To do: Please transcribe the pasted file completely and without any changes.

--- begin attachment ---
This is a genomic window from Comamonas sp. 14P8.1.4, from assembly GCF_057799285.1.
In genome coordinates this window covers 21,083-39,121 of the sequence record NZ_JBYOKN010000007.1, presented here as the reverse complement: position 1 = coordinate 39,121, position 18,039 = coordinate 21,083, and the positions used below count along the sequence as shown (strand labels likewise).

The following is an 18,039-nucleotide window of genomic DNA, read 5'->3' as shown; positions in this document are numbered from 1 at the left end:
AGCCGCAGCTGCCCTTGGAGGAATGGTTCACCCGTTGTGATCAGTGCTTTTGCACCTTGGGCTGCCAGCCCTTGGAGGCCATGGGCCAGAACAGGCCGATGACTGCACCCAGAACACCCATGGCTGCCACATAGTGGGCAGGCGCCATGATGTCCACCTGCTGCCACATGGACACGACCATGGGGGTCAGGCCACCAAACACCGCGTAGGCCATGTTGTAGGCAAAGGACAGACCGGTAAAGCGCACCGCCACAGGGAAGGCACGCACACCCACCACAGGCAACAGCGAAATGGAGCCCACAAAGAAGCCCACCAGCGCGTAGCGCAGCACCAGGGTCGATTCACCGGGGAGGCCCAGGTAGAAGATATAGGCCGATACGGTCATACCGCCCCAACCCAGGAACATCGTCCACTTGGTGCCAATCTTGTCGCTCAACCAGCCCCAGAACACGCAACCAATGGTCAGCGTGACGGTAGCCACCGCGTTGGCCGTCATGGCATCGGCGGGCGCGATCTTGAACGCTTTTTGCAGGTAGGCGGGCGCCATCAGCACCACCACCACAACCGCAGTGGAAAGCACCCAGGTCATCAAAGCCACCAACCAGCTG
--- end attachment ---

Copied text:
This is a genomic window from Comamonas sp. 14P8.1.4, from assembly GCF_057799285.1.
In genome coordinates this window covers 21,083-39,121 of the sequence record NZ_JBYOKN010000007.1, presented here as the reverse complement: position 1 = coordinate 39,121, position 18,039 = coordinate 21,083, and the positions used below count along the sequence as shown (strand labels likewise).

The following is an 18,039-nucleotide window of genomic DNA, read 5'->3' as shown; positions in this document are numbered from 1 at the left end:
AGCCGCAGCTGCCCTTGGAGGAATGGTTCACCCGTTGTGATCAGTGCTTTTGCACCTTGGGCTGCCAGCCCTTGGAGGCCATGGGCCAGAACAGGCCGATGACTGCACCCAGAACACCCATGGCTGCCACATAGTGGGCAGGCGCCATGATGTCCACCTGCTGCCACATGGACACGACCATGGGGGTCAGGCCACCAAACACCGCGTAGGCCATGTTGTAGGCAAAGGACAGACCGGTAAAGCGCACCGCCACAGGGAAGGCACGCACACCCACCACAGGCAACAGCGAAATGGAGCCCACAAAGAAGCCCACCAGCGCGTAGCGCAGCACCAGGGTCGATTCACCGGGGAGGCCCAGGTAGAAGATATAGGCCGATACGGTCATACCGCCCCAACCCAGGAACATCGTCCACTTGGTGCCAATCTTGTCGCTCAACCAGCCCCAGAACACGCAACCAATGGTCAGCGTGACGGTAGCCACCGCGTTGGCCGTCATGGCATCGGCGGGCGCGATCTTGAACGCTTTTTGCAGGTAGGCGGGCGCCATCAGCACCACCACCACAACCGCAGTGGAAAGCACCCAGGTCATCAAAGCCACCAACCAGCTG